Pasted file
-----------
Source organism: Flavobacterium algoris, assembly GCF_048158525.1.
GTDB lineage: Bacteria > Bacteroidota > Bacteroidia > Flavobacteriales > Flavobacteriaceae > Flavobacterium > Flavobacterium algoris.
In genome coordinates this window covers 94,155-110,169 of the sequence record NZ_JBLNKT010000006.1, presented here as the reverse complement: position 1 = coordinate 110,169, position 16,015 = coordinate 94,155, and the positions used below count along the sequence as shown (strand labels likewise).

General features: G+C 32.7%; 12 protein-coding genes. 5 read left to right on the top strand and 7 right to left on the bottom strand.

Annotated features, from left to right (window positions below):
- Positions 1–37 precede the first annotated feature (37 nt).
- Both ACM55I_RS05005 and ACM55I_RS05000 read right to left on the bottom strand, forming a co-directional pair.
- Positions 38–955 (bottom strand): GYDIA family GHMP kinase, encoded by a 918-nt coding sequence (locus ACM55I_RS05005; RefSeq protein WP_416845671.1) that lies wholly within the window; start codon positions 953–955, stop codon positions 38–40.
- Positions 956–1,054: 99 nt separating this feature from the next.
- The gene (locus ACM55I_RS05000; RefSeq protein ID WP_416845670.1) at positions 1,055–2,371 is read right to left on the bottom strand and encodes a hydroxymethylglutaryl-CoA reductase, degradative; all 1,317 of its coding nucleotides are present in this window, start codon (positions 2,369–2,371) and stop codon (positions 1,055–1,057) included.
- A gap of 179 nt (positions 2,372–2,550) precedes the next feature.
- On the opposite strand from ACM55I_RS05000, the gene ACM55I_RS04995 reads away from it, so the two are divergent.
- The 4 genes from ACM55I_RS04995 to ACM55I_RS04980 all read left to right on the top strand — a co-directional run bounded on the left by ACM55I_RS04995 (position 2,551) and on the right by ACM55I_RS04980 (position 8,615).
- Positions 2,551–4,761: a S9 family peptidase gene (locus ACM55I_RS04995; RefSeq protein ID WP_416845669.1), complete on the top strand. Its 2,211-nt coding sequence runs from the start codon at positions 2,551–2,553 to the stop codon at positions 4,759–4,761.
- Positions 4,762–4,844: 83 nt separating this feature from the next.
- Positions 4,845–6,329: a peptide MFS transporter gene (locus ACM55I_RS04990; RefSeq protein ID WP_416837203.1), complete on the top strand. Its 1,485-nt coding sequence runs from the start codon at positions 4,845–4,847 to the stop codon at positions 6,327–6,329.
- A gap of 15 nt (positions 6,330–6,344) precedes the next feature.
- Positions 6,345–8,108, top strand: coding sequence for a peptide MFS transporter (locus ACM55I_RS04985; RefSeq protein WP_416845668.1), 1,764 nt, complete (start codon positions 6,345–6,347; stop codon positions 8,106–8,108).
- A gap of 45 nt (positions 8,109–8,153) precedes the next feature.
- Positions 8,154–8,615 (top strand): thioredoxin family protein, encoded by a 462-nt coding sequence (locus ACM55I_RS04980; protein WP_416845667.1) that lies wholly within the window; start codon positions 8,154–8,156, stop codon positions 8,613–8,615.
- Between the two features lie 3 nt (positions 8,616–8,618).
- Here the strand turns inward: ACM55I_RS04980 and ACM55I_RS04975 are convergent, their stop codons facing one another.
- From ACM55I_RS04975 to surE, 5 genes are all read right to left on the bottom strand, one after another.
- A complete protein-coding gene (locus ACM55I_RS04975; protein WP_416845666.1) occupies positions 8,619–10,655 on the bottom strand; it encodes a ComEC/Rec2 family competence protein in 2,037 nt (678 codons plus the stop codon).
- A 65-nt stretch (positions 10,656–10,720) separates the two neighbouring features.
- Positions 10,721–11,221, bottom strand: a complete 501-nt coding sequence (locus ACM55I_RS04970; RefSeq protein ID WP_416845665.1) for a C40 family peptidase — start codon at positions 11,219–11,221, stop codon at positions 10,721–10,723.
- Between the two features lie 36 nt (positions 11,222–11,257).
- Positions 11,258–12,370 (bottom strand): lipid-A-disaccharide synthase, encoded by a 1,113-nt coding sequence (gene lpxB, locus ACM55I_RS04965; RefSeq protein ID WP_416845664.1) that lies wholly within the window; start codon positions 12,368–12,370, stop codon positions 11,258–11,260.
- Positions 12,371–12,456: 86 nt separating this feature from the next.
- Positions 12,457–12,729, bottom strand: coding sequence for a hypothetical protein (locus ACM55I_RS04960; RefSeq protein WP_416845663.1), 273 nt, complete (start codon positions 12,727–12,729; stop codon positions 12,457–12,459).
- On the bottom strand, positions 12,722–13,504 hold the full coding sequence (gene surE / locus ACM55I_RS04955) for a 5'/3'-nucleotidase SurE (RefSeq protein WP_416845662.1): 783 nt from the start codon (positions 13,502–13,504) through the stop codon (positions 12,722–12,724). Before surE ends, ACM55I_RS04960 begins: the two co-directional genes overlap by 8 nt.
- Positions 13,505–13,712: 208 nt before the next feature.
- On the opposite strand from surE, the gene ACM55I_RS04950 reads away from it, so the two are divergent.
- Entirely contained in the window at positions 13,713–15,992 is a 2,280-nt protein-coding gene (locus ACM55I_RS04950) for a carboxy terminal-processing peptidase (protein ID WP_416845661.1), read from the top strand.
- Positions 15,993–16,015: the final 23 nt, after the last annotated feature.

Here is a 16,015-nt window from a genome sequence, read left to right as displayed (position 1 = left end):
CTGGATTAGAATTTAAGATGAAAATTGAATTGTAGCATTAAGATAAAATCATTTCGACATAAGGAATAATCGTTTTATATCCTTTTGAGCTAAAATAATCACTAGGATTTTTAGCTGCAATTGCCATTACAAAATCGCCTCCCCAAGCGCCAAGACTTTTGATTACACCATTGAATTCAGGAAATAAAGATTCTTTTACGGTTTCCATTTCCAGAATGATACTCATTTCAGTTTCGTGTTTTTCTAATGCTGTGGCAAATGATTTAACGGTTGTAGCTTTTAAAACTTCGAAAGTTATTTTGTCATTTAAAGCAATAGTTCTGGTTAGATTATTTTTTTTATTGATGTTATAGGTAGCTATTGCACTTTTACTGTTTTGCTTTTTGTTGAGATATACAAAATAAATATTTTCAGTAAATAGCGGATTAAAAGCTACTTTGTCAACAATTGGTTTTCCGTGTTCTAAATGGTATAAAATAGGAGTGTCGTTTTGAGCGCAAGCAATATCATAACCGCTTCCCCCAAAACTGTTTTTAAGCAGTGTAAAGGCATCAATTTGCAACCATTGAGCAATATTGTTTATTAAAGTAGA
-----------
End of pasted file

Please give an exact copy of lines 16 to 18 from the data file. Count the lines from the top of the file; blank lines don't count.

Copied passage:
- Positions 4,845–6,329: a peptide MFS transporter gene (locus ACM55I_RS04990; RefSeq protein ID WP_416837203.1), complete on the top strand. Its 1,485-nt coding sequence runs from the start codon at positions 4,845–4,847 to the stop codon at positions 6,327–6,329.
- A gap of 15 nt (positions 6,330–6,344) precedes the next feature.
- Positions 6,345–8,108, top strand: coding sequence for a peptide MFS transporter (locus ACM55I_RS04985; RefSeq protein WP_416845668.1), 1,764 nt, complete (start codon positions 6,345–6,347; stop codon positions 8,106–8,108).